A rifle is nothing without ammunition. Nothing is more frustrating than getting a brand new rifle and not having ammunition to try it out. But finding ammunition in Arizona should be easy, right? WRONG! What once was easy to find and obtain is now as scarce as water in the middle of the desert.
After unboxing a brand new .308 rifle, scoping it, cleaning it, and slapping a bipod on it, I wanted to take it out shooting. So off I go to the local gun shop to pick up some ammunition. Lo and behold, they were out of .308 caliber ammunition! It was shocking to say the least.
Next up, to Wal-Mart. Surely they have ammunition, heck they have everything. The hopeful thought I had quickly faded as I saw the shelves formerly stocked with boxes of ammunition completely empty. I had a chat with the man behind the ammunition counter.
“We never keep much ammunition stocked anymore; they fly off the shelf as soon as they arrive,” A very sad situation indeed.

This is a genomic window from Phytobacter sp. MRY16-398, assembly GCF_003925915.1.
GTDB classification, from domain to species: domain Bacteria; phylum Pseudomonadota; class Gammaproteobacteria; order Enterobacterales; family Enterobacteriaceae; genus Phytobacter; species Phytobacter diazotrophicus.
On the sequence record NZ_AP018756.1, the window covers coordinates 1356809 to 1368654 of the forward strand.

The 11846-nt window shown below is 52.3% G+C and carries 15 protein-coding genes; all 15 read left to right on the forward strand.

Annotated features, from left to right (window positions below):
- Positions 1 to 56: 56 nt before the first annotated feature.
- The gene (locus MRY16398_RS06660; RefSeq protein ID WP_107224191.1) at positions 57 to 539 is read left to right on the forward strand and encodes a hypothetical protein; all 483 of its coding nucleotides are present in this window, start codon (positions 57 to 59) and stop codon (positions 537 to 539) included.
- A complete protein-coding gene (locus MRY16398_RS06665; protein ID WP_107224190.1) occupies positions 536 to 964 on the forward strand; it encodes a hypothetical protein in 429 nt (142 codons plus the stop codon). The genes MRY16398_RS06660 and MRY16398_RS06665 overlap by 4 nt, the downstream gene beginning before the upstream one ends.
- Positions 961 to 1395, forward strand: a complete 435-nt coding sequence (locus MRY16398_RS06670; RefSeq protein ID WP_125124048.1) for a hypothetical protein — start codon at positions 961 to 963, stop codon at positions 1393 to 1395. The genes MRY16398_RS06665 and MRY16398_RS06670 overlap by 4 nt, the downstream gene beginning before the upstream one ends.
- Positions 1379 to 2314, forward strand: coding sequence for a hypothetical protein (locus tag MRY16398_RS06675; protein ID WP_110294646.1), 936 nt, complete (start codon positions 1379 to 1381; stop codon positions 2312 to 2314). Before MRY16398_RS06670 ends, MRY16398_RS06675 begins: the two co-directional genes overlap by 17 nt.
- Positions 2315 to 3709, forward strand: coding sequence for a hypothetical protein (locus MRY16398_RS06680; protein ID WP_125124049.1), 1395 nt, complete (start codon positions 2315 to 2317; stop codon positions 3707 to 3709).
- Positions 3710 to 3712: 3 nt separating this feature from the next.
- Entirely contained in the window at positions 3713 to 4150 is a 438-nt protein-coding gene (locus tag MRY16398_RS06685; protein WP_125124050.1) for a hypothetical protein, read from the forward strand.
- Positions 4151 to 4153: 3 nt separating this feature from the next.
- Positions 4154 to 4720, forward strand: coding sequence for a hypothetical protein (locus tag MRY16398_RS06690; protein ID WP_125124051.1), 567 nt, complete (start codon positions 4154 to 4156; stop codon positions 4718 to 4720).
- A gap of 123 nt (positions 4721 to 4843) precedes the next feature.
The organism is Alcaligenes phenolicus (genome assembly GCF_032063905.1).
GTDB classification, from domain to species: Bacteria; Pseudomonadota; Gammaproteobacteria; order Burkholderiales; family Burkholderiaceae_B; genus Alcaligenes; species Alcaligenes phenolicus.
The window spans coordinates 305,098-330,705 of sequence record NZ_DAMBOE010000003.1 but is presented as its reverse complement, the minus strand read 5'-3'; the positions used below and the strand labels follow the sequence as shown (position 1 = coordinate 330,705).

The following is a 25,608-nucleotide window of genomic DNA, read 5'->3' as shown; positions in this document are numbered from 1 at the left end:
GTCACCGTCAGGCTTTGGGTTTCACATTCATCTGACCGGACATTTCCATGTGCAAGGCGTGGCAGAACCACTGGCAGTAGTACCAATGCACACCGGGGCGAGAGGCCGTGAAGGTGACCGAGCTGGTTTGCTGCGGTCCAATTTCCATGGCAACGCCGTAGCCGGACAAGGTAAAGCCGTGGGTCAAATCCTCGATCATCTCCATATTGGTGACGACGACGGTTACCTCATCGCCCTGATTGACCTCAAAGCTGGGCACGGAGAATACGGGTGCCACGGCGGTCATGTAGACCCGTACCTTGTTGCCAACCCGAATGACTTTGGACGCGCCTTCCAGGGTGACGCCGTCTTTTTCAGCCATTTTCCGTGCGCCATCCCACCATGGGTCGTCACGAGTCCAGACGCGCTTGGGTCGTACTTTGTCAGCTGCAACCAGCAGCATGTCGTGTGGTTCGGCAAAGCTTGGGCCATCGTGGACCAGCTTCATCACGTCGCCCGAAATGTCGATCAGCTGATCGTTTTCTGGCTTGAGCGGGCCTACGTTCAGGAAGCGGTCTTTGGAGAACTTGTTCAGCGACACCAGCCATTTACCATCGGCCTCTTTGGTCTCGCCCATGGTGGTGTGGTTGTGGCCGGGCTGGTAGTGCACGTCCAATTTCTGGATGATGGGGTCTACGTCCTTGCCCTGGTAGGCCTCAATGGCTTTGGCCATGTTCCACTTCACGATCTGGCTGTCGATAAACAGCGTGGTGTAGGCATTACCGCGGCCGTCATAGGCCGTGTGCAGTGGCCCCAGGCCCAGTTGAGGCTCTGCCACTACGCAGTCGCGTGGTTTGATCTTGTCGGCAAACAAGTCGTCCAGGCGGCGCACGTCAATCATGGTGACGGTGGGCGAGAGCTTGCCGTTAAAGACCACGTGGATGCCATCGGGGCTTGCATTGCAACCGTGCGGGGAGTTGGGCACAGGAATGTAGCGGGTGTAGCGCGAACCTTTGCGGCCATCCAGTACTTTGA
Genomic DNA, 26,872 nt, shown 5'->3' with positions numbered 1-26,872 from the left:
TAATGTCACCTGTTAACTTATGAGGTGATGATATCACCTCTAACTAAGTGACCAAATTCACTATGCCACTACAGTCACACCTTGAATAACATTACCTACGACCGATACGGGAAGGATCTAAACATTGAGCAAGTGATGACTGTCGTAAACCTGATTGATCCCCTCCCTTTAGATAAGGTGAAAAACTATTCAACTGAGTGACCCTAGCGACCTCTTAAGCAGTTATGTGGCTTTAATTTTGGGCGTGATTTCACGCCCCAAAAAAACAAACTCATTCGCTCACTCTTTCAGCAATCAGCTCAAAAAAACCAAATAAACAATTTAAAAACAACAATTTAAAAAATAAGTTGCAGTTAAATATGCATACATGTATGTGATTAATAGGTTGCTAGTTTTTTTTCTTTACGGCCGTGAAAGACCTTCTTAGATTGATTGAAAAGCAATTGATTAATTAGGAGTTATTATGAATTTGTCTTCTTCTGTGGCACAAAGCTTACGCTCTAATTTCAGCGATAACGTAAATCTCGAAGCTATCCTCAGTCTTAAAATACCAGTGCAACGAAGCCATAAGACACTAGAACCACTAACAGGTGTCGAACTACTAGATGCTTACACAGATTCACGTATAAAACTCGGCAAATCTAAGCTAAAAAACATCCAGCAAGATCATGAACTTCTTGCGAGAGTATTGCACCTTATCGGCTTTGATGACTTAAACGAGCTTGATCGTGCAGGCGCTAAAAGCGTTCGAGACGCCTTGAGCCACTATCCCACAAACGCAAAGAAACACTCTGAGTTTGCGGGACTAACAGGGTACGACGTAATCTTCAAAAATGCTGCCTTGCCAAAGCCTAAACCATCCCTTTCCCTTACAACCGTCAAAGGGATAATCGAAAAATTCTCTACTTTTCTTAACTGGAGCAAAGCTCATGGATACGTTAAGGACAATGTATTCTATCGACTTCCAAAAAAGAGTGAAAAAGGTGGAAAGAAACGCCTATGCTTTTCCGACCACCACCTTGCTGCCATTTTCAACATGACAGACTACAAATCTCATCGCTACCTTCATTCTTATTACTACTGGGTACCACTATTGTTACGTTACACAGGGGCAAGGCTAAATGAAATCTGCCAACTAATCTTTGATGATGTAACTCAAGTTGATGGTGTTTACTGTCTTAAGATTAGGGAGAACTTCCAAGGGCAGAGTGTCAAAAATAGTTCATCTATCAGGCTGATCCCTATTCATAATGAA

Perhaps this lack of ammunition was just because we were in a small town I thought. A journey to the big city was in order.
Down in Phoenix, the first stop was Cabela’s. I really thought that it would be just a quick trip to grab ammo. Nope. First thing I was greeted with were lines. Not at the checkout counter but at the gun counter. People were there buying shotguns, rifles, more shotguns, and more rifles. I thought “Great! No one’s buying ammo, more for me!” That was not the case. The reason for no one buying ammo was simple: there wasn’t any. Well technically they did have ammunition, and pretty exotic ones at that but none of the formerly common ammunition. It was the same sad situation at the Sportsman’s Warehouse.
Back in my favorite gun store here in Prescott, I tried once again to see if they had some .308. At last, I found some; a box of 7.62 x 51 mm, the metric measurement of the .308 ammunition, there. After about 2 weeks and at least 200 miles traveled, I finally was able to go out to the range and try out my new rifle.
Tough times abound for many of us who take up recreational shooting as a pastime. The plentiful supplies of ammunition that once graced the shelves of many stores are becoming empty. While people can argue about laws, and rights, and wrongs, and so on, all I want is to be able to do what most people 50 years ago considered just another pastime: a weekend outdoors with a few good buddies, some empty cans and bottles, and a bag full of ammunition for my guns.